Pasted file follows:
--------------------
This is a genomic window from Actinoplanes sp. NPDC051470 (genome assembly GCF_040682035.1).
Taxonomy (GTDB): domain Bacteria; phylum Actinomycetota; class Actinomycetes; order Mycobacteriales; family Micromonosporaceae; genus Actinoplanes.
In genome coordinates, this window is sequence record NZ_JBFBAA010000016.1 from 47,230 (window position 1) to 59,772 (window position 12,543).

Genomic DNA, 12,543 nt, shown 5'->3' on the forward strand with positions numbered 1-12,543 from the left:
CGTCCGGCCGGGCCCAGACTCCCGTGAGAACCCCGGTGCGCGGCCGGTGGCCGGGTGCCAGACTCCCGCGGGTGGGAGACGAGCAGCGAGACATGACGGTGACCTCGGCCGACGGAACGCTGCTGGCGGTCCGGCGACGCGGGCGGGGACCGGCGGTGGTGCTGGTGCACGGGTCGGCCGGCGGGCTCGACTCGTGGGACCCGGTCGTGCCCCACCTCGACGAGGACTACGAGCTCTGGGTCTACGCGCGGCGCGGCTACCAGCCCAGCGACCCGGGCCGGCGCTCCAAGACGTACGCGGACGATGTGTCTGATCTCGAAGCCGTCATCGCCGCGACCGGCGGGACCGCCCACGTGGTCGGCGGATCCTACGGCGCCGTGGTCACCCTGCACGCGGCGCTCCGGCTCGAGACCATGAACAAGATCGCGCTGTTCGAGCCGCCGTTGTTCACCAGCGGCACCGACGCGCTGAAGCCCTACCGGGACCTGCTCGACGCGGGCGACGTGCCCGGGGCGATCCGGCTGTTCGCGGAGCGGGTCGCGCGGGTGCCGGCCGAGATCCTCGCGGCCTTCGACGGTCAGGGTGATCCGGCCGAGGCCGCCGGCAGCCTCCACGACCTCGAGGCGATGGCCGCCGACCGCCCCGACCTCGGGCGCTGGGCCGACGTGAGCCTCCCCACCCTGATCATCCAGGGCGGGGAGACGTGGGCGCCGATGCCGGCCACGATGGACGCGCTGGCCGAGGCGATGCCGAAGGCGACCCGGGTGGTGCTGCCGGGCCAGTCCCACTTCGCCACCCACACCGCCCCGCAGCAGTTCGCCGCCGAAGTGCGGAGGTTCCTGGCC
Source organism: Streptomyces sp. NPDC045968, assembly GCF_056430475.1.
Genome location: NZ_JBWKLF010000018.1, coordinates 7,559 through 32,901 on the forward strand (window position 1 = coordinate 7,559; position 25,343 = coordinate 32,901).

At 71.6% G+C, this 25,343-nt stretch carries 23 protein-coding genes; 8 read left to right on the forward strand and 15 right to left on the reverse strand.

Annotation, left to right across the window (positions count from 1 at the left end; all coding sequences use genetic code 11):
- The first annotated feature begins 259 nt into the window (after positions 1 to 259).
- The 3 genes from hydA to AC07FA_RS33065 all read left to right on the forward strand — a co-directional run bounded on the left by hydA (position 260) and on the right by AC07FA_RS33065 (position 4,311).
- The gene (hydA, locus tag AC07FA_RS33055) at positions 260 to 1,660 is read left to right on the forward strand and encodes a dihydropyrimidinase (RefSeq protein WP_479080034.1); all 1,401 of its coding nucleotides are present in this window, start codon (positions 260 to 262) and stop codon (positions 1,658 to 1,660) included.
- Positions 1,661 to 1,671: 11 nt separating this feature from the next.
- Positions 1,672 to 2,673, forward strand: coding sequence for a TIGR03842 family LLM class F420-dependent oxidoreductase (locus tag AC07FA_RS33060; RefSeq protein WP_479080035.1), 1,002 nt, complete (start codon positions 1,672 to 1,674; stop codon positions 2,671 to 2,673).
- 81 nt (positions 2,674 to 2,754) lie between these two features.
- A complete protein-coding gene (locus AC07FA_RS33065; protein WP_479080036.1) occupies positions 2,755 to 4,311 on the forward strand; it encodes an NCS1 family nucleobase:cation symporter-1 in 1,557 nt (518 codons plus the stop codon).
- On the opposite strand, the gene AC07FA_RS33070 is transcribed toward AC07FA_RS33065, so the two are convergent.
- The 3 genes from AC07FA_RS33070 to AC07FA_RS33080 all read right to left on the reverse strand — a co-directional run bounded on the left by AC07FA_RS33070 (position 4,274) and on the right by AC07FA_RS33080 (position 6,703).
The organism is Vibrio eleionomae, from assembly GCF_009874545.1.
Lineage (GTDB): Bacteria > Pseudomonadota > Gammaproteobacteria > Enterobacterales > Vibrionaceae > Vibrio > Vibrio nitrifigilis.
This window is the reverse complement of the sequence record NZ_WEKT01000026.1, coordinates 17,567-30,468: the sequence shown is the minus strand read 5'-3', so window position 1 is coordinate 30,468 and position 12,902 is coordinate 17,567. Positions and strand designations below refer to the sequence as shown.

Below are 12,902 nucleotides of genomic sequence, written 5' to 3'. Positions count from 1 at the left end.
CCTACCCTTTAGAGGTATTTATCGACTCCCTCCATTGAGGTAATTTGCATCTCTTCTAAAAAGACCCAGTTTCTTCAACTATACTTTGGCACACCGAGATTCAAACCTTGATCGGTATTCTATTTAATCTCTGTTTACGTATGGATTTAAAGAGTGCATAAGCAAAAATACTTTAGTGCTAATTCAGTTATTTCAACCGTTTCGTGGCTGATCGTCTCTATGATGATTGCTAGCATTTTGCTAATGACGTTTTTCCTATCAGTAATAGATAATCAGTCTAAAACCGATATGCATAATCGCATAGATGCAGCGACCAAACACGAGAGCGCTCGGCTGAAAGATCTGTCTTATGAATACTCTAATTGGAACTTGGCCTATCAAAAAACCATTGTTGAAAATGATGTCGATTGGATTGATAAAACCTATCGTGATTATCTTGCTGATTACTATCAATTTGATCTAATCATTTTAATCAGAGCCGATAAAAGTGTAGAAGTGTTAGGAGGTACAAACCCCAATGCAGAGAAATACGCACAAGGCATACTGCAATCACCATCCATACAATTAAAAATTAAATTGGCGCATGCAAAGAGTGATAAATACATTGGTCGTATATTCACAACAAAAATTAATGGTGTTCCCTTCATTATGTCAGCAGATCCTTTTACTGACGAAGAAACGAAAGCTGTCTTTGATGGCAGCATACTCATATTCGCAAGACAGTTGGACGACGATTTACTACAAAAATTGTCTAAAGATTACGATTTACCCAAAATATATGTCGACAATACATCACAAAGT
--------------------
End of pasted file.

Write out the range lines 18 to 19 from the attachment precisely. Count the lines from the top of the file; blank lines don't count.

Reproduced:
- The 3 genes from AC07FA_RS33070 to AC07FA_RS33080 all read right to left on the reverse strand — a co-directional run bounded on the left by AC07FA_RS33070 (position 4,274) and on the right by AC07FA_RS33080 (position 6,703).
The organism is Vibrio eleionomae, from assembly GCF_009874545.1.